I agree with swapping when you are fully ready. On a bright not I have a 2080 Super and Gsync monitor which feels smoother on Linux than Windows also my fps seems to overall stay higher in Linux using linux-tkg pds kernel (recently did a full dive when Apex was supported) but will note i disable my second monitor when gaming... also I use a Razer mouse and keyboard which has a full gui program in Linux openrazer+polychromatic. So that's most of the issues you are having.. mainly I would say not being able to use dual monitors is the huge downside.

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  • dacha
    replied
    Originally posted by darkoverlordofdata View Post
    Much of their Russian funding has been said to be from Putin, so I wonder if they will be getting even more funding now. I'm sure the Russian military could find uses for ReactOS.
    Didn't Putin order the Russian government to use Linux since 2010:
    https://linux.slashdot.org/story/10/...ve-To-GNULinux

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  • Volta
    replied
    Originally posted by Mathias View Post
    Reactos would have been ideal for the Steam Deck...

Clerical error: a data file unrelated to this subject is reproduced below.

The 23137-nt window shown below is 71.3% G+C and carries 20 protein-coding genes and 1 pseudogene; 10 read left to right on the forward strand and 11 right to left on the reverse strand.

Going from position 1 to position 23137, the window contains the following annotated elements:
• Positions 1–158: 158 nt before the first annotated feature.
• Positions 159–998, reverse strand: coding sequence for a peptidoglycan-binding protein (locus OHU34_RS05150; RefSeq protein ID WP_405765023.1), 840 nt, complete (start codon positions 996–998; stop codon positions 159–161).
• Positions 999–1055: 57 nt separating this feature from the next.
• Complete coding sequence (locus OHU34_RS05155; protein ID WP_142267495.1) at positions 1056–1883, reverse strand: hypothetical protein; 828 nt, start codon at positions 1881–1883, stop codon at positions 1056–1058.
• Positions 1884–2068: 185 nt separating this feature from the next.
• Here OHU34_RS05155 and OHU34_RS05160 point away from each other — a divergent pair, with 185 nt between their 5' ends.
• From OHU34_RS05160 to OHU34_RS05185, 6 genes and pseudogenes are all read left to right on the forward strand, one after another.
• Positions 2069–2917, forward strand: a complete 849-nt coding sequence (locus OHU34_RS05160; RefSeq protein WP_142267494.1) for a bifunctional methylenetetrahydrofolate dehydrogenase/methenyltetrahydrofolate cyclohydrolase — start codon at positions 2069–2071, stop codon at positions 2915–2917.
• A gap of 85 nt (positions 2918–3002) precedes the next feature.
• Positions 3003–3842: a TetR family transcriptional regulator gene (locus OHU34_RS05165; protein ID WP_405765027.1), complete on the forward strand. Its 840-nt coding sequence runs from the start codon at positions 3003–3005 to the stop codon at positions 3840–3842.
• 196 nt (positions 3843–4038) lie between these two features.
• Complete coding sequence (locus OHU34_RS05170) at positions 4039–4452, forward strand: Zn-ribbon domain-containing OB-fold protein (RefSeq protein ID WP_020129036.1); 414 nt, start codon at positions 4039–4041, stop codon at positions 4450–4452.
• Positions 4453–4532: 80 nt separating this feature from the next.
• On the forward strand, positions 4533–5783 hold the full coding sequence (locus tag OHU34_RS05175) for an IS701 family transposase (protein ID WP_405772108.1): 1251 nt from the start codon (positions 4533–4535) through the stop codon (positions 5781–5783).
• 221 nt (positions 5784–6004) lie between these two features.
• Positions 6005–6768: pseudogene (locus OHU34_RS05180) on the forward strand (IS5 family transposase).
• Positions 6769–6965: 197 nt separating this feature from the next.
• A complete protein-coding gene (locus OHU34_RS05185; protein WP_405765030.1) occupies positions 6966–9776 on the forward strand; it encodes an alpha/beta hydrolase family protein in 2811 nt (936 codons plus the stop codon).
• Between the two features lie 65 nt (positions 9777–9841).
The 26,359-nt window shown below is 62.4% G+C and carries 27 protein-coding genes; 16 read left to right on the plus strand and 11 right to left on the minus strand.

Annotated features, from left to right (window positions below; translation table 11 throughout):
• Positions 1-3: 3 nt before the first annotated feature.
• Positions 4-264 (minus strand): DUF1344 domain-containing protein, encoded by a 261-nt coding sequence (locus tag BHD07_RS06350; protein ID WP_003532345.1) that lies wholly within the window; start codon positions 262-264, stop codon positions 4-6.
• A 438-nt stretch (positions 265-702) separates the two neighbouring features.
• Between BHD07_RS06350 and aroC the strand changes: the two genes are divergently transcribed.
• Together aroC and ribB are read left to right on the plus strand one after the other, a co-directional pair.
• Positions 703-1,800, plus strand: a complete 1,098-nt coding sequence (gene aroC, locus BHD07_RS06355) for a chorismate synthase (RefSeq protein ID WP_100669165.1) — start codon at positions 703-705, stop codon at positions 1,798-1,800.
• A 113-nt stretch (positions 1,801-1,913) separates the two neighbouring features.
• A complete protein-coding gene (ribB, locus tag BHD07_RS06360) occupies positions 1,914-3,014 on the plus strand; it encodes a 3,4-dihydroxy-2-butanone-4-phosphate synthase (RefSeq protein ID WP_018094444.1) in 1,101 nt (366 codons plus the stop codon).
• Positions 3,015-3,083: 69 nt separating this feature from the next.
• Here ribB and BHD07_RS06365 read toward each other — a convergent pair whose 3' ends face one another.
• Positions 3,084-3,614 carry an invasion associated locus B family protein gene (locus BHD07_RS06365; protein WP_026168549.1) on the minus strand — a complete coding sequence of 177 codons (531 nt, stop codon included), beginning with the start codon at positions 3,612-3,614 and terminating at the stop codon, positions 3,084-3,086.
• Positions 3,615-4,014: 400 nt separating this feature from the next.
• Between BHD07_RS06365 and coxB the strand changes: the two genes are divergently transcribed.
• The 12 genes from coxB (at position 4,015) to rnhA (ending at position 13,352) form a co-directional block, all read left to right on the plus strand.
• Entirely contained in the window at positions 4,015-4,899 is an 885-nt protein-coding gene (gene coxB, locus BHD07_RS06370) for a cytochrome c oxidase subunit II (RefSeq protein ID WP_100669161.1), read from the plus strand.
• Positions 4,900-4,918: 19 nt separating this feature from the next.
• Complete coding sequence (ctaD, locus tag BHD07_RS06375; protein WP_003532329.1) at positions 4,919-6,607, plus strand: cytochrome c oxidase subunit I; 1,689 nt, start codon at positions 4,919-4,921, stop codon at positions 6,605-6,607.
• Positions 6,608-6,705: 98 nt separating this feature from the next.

It wouldn't. One broken garbage is enough. Don't let it spread.

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  • Volta
    replied
    Originally posted by numacross View Post
    Your comment reminded me of[...]

    I try to make the jump to daily driving Linux on the desktop every year, and so far there have always been deal-breaking issues for me, unfortunately. But my family is quite happy with their Linux web browsing boxes, so I guess there's hope.
    I know this one, but thankfully flash is dead.

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  • hotaru
    replied
    Originally posted by stormcrow View Post
    Michael, you're off about 5 years on multicore support in PCs. The first multicore CPUs didn't start appearing till around 2007ish.
    2001: https://en.wikipedia.org/wiki/POWER4